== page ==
10. Zachary Cahill, ‘Hand’s Tide’, Artforum.com [online magazine], 26 September 2010, available at http://artforum.com/archive/id=26475 (last accessed on 21 January 2014).

  11. The group is sometimes referred to as ‘Our Literal Speed: Events in the Vicinity of Art and Art History’ in the promotional materials accompanying the group’s activities. This was the case, for example,
in ‘A Live Pedagogical Concept Album’, which took place at The University of Chicago, Art Chicago,
the Art Institute of Chicago, University of Illinois at Chicago, the Renaissance Society and Smart Museum of Art, all in Chicago, on 30 April—2 May 2009.

  12. See Our Literal Speed, ‘Our Literal Speed’, October, no.129, Summer 2009, pp.143—47; and Our Literal Speed, ‘Words, Gestures, Complicities, or The Fusion of Entertainment and Englightment’, Oxford Art Journal, vol.33, no.3, November 2010, pp.385—409.

  13. See Hal Foster, Rosalind Krauss, Yve-Alain Bois, Benjamin H.D. Buchloh and David Joselit (ed.), Art Since 1900: Modernism, Antimodernism, Postmodernism, vol.2, London: Thames & Hudson, 2011, pp.738—39.

  14. Slavoj Žižek has made reference to this idea on a number of occasions, including in the seminar ‘Jacques Lacan: A Lateral Introduction’, University of Chicago, Spring 2006, as well as in an interview with Rosanna Greenstreet for The Guardian, 9 August 2008, available at http://www.theguardian.com/ lifeandstyle/2008/aug/09/slavoj.zizek (last accessed on 21 January 2014).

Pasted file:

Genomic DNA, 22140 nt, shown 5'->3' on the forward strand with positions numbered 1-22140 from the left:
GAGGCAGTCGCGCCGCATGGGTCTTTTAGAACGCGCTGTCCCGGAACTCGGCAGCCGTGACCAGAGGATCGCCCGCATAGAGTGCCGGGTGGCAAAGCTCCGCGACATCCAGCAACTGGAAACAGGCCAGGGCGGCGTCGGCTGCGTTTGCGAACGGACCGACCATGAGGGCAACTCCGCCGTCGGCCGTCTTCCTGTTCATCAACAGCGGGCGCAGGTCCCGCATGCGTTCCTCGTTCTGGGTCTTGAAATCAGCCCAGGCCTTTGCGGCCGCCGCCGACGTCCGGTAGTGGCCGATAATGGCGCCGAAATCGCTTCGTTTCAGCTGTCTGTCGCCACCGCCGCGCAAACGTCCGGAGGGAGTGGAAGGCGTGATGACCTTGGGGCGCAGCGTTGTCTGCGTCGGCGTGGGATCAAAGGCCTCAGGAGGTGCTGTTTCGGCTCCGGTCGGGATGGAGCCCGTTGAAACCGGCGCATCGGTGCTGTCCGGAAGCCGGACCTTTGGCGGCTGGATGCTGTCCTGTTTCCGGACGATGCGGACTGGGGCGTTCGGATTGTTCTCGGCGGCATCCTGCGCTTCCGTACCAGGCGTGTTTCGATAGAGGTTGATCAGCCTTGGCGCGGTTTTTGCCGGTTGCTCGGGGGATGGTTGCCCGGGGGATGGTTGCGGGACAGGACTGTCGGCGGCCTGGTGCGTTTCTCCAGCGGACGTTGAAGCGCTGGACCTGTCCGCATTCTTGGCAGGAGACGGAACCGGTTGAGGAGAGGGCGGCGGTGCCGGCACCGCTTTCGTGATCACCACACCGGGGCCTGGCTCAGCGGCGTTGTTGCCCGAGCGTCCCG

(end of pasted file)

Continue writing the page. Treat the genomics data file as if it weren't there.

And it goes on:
15. These expressions were used, for example, in the description of Our Literal Speed’s programme at the Banff Centre, Alberta, 7 January—22 February 2013, available at http://www.banffcentre.ca/programs/ program.aspx?id=1277 (last accessed on 21 January 2014).

  16. Joseph Leo Koerner, Caspar David Friedrich and the Subject of Landscape, Chicago: University of Chicago Press, 2009, p.31.

  17. Franco ‘Bifo’ Berardi’s book of the same title is an argument against what Jonathan Crary has called
 the ‘24/7’ temporality of neoliberal capitalism. Both authors make convincing cases for neoliberalism’s repercussions on the nervous system (Berardi) and sleep (Crary). See F. Berardi, The Soul at Work: From Alienation to Autonomy (trans. Francesca Cadel and Giuseppina Mecchia), Los Angeles: Semiotext(e), 2009; and J. Crary, 24/7: Terminal Capitalism and the Ends of Sleep, London: Verso, 2013.